If teachers, professors and students are adapting gradually and necessarily to the national security law, other sectors of the society are facing the same phenomenon. Hong Kong authorities are focusing national security education on three main sectors: education, media and civil service. For PRC authorities, education reform is a must because the knowledge of Chinese culture, history and national security among Hong Kong’s youth is seen as inadequate. The mass media are expected to observe the national security law because they played a crucial role in mobilising protestors against the extradition bill in the latter half of 2019. After the downfall of Apple Daily, online media are likely to be the next targets of control. As for civil servants, a minority participated in the 2019 protests. They have recently been required to take an oath to uphold the security law.
Exit, Apathy, Silence and Participation
At least three different responses can be discerned so far among different segments of the Hong Kong population. The first is exit, meaning many Hong Kong people are migrating to other places, such as the UK, Canada and even Taiwan. A minority of political activists in the anti-extradition movement in 2019 have already left Hong Kong. Many Hong Kong families have utilised the British National Overseas passports scheme to apply for emigration to the UK; others are making use of study and investment schemes in Canada. Some, including activists, went to Taiwan, despite tightening immigration requirements aimed at ensuring only genuine long-term applicants are admitted.
The second societal response is apathy. If politics are increasingly dangerous, many citizens find it safer to be silent and apathetic. Political parties and groups have already seen the withdrawal of their members from politics, notably the Civic Party and the Neo-Democrats. This could be reflected in lower turnout in local legislative elections scheduled for December. However, according to the Hong Kong authorities, any local politician or activist who openly appeals to the masses to boycott the local elections could be regarded as violating the security law. If so, non-participation in elections is likely to be low-profile, silent and hidden.
Hong Kong Chief Executive Carrie Lam addresses the Legislative Council - April 8, 2021. Image credit: Yu Chun Christopher Wong, Shutterstock.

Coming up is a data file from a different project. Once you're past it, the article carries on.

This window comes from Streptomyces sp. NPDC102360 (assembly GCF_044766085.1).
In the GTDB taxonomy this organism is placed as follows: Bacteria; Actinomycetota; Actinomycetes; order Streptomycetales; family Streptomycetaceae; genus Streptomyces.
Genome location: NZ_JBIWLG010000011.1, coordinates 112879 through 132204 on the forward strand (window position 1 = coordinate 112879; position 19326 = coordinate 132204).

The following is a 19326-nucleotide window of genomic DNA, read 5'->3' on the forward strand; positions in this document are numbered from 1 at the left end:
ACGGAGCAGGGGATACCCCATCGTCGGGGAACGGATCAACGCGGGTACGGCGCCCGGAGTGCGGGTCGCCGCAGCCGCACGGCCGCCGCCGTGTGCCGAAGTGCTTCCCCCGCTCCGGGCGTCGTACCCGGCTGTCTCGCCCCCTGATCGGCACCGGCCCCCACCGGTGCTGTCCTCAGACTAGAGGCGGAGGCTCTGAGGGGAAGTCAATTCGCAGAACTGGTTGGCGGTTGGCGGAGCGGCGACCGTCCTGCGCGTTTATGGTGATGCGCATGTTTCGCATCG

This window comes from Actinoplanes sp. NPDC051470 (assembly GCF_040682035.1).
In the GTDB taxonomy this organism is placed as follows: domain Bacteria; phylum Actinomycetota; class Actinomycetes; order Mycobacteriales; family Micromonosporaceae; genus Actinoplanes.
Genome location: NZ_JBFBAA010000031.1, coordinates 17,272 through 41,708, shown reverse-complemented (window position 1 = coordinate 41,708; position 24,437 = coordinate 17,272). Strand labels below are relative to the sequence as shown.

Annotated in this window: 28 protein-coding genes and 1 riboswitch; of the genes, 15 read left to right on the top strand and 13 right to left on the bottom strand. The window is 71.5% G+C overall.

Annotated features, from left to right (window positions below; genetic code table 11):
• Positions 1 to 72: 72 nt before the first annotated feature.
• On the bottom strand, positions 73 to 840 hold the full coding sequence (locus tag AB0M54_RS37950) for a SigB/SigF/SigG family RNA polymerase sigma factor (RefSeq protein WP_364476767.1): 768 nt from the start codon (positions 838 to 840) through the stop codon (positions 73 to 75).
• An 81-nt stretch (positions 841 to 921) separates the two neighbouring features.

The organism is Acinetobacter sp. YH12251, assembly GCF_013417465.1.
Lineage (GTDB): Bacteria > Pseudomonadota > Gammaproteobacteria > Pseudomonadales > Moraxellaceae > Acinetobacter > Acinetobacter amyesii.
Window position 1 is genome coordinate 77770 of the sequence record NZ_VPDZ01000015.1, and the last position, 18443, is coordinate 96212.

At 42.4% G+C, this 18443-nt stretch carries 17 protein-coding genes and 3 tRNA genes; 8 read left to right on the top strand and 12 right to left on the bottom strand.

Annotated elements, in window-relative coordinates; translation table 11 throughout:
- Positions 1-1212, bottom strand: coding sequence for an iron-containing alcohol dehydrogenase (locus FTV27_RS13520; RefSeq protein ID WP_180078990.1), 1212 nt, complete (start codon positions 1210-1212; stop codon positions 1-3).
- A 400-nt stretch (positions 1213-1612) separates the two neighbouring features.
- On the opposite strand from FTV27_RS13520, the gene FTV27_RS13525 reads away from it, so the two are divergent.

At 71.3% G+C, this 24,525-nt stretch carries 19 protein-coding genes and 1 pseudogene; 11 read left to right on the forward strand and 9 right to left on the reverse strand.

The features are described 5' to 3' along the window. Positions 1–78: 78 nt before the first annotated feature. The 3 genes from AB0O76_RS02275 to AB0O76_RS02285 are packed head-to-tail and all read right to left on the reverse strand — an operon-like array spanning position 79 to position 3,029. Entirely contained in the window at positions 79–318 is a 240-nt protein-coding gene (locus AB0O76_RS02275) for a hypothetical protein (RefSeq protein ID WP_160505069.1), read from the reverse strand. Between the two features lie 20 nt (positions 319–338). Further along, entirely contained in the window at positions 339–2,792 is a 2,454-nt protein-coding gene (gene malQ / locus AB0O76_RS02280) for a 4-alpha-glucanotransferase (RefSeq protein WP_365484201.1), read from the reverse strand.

The third response to the security law likely will be to reduce representative politics to a focus on retail issues. The NPC Standing Committee restructured the LegCo to establish a chamber of 90 members after the December election. Forty of them will be selected by a 1,500-member Election Committee, 30 of them from functional constituencies, and 20 of them from direct elections through geographical constituencies. Given that the pro-Beijing and pro-government “patriots” will very likely occupy most of the 40 seats elected from the Election Committee, and most of the 30 functional constituencies, the democrats would be destined to be a permanent minority and weak opposition in the LegCo. The democrats, even if some of them are willing to participate in the election, would be expected to be a loyal opposition. Any disloyal oppositionists will be vulnerable to being sanctioned within the legislature, which has already tightened its rules to deal with dissent, with the prospect of being disqualified by the government.
Still, LegCo will likely be fragmented and divided. Some members will be pro-Beijing and pro-government loyalists; some will tend to be politically opportunistic; some will tend to fight for the interests of the working class and grassroots sectors; some will be pro-business capitalists; and some will be moderate democrats. The pro-Beijing patriots will by no means be united, politically speaking. Most importantly, their agenda after the LegCo election will likely focus on housing, land policy and social welfare, because in the eyes of PRC authorities, Hong Kong remains an excessively “capitalistic” society, marked by a huge income gap between the rich and the poor, severe urban poverty, social immobility and a lack of social welfare benefits. This is seen as the root cause of social unrest in the anti-national education campaign of 2012, the Occupy Central Movement of 2014, the Mongkok riots of early 2016, and the anti-extradition movement of 2019.
A Society Divided
Hong Kong has changed drastically since the promulgation of the national security law in June 2020. China’s comprehensive jurisdiction over Hong Kong means that its people are expected to respect and support the CCP; that they should not do anything deemed to violate China’s national security and its developmental interests. Most importantly, the people of Hong Kong must be sensitive to the question of China’s sovereignty, meaning they should not assist foreign forces to intervene in the internal matters of the PRC.
Supporters of the national security law are hailing the present situation as a triumph of social stability. Critics are seeing it as a victory of authoritarianism. The divided views within the society of Hong Kong are shaping the responses of Hong Kong people to the implementation of the national security law. For those who have decided to leave, they see Hong Kong as entering a new era in which the old ways are gone for good. For those who opt to stay, varying responses can be seen, ranging from apathy and silence, to cynicism and non-participation, and to accommodation and opportunism. But with the red lines increasingly clear, it seems certain Hong Kong will be governed by patriotic elites. Whether they can really represent public opinion remains to be seen.
Sonny Lo is a political commentator on Hong Kong’s political development.
Banner image: Riot police form a line during a pro-democracy protest in Hong Kong - September 6, 2021. Image credit: Yu Chun Christopher Wong, Shutterstock.